12. E-mail account 2
  13. E-mail account 3
  14. E-Bay account
  15. Paypal account
  16. Amazon account
  17. Another bookstore account
Microsoft Clipart

Microsoft Clipart

Seems like yesterday, I had to memorize telephone numbers, but only a few because not everyone had a phone. If really stuck, a directory assistance operator looked up the number when I asked, free of charge. The friend list grew. A pocket-sized personal address book became popular. Everyone’s information found their way inside with the help of a pen and my little hand.

Later, cell and cordless phones came along which allowed entering all my nearest and dearest friends’ numbers into an electronic phone book on my personal unit. Of course, I didn’t need to remember anymore since the phone directory did it for me. I scrolled through the names and hit the send button. The phone was smart. It did, and still does, the dialing.

I’m not sweet sixteen anymore and my memory isn’t as sharp as it used to be. Some days I can hardly remember what day it is, or my name, without checking the nametag on my shirt. (Yes, the nametag. You can steal this tip if you like. I share it—no charge—and you aren’t required to rattle off any combination of passwords to get it.)

Words, letters or numerals of assorted and distinctive anything, let alone a dozen or so passwords, I’m simply too tired to remember. Why is it when this is supposed to be the time of my life, I am burdened with this information overload? I’m told not to check the little box that asks if I want my PC to remember a password. Of course, I don’t click it, because I’m afraid of creepy cyberspace creatures prowling around inside my computer, snooping around. For the life of me I cannot understand why they might want to.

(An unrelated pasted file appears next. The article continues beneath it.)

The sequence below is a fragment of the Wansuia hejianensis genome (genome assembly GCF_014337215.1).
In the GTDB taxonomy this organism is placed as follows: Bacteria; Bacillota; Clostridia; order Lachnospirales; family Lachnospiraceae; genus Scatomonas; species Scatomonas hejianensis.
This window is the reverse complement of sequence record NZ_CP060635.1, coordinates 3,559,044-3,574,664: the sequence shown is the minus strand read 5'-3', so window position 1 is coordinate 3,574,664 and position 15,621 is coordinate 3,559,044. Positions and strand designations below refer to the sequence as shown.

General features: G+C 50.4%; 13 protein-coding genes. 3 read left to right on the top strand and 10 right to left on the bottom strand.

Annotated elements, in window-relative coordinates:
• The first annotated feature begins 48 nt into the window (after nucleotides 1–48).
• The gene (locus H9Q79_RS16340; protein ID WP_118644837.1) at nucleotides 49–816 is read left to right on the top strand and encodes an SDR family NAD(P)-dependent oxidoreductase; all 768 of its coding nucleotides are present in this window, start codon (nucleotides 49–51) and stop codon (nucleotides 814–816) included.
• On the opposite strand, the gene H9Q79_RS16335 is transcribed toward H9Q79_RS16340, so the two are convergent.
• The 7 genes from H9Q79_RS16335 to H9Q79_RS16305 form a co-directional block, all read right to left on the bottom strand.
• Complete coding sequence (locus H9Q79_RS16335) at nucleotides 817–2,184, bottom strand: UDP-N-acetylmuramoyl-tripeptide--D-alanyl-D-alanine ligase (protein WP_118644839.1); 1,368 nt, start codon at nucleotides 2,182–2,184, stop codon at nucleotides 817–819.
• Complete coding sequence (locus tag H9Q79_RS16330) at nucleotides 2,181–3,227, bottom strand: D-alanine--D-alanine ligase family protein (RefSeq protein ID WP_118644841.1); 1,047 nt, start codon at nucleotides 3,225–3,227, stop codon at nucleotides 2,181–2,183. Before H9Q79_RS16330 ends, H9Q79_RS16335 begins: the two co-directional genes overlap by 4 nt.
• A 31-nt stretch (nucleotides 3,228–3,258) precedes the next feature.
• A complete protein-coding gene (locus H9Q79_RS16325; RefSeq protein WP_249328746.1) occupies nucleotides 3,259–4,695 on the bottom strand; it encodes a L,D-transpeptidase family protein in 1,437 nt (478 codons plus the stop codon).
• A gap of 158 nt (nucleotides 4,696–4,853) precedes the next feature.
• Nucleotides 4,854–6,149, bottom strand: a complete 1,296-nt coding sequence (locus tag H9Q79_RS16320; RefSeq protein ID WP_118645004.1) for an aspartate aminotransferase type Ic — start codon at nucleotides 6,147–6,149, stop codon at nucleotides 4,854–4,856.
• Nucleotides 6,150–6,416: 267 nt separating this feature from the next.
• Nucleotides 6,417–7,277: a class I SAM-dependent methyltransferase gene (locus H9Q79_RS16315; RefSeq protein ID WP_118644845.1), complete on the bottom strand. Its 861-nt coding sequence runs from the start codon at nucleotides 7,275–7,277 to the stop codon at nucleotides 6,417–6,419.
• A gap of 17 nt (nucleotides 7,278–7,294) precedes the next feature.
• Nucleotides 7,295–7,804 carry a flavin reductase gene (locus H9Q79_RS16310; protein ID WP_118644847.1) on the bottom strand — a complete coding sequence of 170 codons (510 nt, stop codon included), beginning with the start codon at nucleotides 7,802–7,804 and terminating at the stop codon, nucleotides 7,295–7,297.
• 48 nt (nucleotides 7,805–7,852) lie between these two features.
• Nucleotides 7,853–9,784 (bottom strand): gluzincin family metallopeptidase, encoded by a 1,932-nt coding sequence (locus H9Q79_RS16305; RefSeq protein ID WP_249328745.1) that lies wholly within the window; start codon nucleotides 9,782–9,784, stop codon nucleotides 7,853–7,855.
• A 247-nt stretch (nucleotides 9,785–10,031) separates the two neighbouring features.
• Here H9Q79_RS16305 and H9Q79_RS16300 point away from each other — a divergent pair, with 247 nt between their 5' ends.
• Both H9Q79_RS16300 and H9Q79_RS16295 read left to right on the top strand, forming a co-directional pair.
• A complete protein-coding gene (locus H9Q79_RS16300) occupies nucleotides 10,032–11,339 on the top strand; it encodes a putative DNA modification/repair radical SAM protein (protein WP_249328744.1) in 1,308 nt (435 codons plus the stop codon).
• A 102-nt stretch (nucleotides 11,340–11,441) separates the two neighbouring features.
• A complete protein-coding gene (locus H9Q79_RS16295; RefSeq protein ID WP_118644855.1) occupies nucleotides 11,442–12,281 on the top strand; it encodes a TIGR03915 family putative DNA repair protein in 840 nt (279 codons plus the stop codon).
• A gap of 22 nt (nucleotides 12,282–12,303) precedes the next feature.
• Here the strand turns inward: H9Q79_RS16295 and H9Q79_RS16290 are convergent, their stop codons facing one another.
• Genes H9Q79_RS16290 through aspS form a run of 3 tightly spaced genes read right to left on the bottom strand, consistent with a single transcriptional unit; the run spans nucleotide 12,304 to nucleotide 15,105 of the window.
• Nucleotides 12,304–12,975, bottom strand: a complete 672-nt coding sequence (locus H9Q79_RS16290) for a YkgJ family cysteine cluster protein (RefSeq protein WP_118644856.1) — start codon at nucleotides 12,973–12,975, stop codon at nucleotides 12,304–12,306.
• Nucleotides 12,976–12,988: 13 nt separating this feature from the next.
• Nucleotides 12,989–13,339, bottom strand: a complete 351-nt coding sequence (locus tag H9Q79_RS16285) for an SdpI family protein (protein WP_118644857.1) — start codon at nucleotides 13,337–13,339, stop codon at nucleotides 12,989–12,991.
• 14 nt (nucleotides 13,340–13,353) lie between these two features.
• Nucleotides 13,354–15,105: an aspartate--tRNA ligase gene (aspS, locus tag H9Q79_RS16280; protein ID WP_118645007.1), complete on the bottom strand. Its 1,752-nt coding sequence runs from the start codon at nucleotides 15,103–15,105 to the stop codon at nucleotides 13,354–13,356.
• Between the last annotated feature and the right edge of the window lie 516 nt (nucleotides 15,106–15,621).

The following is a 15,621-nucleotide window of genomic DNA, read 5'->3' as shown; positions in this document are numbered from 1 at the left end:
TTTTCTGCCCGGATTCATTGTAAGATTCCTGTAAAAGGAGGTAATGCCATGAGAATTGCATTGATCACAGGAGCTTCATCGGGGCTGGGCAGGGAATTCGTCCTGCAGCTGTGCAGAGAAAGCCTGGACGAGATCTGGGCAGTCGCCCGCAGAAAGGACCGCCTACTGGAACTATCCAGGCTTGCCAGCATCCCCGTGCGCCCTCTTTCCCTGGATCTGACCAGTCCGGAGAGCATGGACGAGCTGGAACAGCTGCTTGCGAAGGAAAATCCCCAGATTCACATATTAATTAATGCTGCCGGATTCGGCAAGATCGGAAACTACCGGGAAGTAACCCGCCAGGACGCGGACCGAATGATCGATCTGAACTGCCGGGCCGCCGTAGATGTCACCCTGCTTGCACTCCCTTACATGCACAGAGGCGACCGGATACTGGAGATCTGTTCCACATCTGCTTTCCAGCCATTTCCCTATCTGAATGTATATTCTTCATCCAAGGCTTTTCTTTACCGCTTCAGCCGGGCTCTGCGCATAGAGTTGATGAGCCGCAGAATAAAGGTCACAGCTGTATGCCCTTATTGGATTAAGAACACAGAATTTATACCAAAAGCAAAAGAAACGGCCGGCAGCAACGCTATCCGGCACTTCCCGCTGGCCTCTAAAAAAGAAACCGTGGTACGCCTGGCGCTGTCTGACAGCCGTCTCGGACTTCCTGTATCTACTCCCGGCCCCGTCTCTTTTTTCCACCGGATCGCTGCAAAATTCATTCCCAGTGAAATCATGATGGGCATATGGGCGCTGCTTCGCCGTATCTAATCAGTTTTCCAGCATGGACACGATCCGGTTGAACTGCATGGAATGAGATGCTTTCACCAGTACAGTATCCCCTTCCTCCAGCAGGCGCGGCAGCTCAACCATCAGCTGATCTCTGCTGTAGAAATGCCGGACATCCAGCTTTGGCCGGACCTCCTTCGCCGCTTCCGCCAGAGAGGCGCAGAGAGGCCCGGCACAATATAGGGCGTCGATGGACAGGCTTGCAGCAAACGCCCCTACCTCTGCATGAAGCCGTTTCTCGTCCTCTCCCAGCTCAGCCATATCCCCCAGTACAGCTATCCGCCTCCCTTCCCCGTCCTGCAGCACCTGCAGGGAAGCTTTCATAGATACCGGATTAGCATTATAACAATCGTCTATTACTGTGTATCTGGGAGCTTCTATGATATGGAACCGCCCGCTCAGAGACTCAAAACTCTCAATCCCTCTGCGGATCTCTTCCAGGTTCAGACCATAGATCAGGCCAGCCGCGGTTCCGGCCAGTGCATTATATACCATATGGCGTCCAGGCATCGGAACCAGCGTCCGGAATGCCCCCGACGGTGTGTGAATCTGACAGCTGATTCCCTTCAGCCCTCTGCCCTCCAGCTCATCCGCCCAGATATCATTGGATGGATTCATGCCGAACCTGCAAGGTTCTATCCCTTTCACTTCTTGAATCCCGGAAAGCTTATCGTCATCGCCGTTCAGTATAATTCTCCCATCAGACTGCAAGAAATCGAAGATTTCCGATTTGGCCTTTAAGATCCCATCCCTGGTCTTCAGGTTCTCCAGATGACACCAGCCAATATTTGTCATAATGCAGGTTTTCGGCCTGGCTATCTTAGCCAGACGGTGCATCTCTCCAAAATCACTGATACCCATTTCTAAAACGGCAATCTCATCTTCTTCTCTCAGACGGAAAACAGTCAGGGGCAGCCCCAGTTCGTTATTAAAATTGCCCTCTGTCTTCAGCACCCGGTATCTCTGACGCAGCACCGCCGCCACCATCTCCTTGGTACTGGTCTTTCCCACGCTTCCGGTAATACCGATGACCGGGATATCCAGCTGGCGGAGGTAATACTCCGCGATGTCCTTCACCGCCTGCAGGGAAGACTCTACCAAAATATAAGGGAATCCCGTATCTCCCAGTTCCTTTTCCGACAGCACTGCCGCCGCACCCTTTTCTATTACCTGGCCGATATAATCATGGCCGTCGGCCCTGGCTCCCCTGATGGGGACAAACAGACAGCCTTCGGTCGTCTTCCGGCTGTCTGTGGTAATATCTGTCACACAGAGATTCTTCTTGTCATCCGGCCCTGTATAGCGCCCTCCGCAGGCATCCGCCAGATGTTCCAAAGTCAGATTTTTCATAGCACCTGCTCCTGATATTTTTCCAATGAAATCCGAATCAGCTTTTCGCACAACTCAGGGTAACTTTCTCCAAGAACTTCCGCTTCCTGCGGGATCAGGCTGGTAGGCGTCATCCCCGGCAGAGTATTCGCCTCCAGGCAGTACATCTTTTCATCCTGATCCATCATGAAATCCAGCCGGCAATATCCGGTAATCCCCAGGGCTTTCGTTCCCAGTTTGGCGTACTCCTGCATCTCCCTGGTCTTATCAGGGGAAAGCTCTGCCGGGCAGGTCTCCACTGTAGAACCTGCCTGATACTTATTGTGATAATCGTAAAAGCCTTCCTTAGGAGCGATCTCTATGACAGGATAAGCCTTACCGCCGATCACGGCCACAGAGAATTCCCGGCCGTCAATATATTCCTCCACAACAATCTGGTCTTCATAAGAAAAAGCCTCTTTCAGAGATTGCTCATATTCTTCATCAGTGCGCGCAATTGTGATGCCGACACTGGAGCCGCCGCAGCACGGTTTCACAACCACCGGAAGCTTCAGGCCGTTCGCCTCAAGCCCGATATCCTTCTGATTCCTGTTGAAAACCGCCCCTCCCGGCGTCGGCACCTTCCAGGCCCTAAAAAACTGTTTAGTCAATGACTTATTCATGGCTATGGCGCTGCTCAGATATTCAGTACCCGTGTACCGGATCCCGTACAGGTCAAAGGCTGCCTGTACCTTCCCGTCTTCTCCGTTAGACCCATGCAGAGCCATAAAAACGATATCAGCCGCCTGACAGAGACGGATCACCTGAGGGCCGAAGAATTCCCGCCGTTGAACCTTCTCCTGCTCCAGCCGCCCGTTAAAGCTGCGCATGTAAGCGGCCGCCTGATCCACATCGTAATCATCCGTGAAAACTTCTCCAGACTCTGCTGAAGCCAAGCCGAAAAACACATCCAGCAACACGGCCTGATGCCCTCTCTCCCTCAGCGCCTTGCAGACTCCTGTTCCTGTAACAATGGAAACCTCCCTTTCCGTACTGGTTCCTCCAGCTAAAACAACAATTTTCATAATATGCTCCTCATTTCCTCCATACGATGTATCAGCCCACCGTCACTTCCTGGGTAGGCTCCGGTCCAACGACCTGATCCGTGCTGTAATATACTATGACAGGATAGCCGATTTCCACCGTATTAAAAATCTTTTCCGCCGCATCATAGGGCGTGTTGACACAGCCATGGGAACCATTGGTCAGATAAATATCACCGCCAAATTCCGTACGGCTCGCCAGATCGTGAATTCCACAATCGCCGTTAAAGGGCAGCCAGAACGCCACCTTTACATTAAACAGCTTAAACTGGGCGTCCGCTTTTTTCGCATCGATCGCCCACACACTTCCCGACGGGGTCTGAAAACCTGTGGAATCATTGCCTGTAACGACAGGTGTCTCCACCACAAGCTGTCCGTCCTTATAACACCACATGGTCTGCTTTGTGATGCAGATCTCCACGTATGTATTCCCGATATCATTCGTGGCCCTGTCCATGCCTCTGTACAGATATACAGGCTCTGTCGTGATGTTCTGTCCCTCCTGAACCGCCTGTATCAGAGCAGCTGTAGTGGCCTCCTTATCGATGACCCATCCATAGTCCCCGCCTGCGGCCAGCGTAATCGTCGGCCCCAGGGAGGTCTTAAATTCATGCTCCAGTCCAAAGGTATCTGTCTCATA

I’m ready for the electronic fingerprint or eye-ball analysis or whatever, so I’m able to get on with it and not fumble around trying to remember which password is for what.

Give me a break!


It’s About Time!

I gave in a week ago, casting all doubts to the cosmos. For the life of me, I can’t
understand what took me this long. Of course, I shouldn’t be surprised after
all these years, yet I’m still baffled why I hold back on many decisions, especially at this stage of my life. (Might this also clarify my shortcomings?